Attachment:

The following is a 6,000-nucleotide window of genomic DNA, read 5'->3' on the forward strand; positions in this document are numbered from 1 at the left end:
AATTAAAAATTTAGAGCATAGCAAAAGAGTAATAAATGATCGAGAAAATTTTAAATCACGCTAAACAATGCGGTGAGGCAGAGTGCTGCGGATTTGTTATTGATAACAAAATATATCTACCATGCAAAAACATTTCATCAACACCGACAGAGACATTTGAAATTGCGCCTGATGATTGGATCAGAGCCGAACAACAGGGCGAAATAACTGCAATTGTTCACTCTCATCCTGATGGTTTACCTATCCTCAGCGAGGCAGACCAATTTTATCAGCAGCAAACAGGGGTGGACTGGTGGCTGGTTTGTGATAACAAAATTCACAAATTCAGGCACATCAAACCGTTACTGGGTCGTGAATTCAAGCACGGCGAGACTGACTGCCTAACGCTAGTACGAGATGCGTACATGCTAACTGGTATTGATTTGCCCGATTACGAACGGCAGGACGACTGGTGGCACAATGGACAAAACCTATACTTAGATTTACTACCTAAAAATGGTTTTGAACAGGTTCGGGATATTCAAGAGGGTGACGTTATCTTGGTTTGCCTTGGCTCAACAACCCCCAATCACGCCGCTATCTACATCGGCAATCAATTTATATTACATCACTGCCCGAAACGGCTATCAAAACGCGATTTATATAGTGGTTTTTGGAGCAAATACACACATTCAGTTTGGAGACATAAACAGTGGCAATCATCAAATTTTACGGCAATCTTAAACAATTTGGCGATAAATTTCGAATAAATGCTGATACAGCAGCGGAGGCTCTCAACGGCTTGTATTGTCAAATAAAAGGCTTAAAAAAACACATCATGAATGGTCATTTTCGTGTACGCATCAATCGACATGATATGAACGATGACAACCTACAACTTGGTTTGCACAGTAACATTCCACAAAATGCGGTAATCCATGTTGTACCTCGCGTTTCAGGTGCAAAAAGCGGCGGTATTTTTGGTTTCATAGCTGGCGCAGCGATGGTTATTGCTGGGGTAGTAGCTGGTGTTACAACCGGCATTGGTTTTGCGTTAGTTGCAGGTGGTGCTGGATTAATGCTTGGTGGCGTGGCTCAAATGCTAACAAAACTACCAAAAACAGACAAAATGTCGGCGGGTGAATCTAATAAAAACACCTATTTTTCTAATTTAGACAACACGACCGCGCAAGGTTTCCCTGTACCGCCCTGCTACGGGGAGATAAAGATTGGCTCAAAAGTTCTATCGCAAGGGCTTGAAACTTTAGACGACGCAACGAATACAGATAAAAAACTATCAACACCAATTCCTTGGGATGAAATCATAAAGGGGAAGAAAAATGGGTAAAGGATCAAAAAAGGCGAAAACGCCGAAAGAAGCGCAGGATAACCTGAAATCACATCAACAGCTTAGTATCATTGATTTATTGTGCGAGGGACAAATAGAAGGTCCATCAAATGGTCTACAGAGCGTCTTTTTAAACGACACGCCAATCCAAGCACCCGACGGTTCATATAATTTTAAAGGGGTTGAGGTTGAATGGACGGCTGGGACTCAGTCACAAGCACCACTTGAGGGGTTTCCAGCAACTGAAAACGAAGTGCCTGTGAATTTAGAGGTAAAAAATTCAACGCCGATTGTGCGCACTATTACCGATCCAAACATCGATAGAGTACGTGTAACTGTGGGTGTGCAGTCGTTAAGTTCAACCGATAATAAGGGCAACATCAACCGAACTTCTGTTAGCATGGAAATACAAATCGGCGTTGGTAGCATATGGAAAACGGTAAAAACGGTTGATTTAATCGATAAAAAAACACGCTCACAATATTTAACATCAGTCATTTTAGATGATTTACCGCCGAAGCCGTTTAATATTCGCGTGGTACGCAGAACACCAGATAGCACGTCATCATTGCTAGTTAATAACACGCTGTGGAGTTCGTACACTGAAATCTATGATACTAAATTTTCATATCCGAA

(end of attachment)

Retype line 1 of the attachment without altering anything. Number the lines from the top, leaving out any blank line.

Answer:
The following is a 6,000-nucleotide window of genomic DNA, read 5'->3' on the forward strand; positions in this document are numbered from 1 at the left end: